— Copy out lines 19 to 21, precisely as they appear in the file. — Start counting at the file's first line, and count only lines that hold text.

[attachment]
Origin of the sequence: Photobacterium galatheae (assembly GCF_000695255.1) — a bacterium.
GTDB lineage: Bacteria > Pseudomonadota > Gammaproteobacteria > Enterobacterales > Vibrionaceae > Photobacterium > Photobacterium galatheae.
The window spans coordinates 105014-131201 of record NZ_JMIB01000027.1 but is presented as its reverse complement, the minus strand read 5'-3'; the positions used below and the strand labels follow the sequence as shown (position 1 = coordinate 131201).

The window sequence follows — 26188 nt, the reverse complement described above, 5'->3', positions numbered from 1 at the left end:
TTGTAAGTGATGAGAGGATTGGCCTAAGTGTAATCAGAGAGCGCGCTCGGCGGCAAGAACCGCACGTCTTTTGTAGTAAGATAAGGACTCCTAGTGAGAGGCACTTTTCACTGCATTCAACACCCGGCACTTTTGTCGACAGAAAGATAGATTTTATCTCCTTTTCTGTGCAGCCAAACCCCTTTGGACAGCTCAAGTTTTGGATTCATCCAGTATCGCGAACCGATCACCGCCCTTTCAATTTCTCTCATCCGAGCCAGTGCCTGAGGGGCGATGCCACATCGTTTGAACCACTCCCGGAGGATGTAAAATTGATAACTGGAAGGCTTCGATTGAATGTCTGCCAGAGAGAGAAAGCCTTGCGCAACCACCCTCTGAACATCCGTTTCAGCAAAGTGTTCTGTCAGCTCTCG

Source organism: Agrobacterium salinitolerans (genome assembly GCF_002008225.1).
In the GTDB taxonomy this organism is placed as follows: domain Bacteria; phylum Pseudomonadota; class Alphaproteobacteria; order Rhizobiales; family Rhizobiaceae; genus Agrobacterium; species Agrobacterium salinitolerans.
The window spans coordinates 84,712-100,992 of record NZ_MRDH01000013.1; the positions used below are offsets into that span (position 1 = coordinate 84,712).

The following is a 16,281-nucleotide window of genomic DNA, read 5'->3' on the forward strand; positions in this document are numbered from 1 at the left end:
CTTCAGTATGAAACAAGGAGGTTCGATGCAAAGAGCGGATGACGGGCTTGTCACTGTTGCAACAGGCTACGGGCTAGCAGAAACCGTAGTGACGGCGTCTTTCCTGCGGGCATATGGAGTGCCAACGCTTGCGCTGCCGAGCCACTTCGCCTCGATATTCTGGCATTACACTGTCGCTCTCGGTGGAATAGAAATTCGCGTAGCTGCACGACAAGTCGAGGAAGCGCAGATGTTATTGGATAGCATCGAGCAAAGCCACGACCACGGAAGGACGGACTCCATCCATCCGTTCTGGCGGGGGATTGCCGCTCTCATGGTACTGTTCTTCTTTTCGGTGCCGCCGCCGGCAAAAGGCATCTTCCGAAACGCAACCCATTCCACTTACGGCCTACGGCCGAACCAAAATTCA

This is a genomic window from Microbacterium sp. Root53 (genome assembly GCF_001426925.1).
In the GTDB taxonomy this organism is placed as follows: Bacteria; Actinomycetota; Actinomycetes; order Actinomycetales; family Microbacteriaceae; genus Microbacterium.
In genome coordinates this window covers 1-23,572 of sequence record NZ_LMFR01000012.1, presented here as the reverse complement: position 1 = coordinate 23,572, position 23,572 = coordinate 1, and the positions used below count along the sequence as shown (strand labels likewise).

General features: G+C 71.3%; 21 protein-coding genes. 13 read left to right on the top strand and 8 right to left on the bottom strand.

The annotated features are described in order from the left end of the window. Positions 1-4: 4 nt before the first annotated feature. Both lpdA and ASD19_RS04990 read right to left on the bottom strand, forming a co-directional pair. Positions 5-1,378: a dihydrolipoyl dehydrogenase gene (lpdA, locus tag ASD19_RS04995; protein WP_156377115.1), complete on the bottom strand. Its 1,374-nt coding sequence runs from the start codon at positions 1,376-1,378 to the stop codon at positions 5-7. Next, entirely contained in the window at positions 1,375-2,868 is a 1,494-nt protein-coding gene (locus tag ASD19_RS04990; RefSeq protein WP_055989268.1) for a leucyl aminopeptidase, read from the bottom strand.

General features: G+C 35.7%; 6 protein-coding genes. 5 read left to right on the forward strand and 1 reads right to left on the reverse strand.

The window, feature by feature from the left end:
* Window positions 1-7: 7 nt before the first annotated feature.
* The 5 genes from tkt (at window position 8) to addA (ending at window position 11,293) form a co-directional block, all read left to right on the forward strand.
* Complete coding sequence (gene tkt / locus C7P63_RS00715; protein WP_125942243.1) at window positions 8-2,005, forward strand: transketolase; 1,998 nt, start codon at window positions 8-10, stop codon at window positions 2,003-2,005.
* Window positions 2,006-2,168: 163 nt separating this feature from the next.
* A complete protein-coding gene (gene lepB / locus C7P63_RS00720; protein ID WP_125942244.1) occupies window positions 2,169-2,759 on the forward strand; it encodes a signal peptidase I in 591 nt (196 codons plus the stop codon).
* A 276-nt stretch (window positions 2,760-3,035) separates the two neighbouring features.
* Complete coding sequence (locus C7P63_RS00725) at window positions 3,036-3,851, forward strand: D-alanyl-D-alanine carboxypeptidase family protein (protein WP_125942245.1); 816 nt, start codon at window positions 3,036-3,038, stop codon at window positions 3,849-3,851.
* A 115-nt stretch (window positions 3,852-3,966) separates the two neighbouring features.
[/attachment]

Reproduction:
* The 5 genes from tkt (at window position 8) to addA (ending at window position 11,293) form a co-directional block, all read left to right on the forward strand.
* Complete coding sequence (gene tkt / locus C7P63_RS00715; protein WP_125942243.1) at window positions 8-2,005, forward strand: transketolase; 1,998 nt, start codon at window positions 8-10, stop codon at window positions 2,003-2,005.
* Window positions 2,006-2,168: 163 nt separating this feature from the next.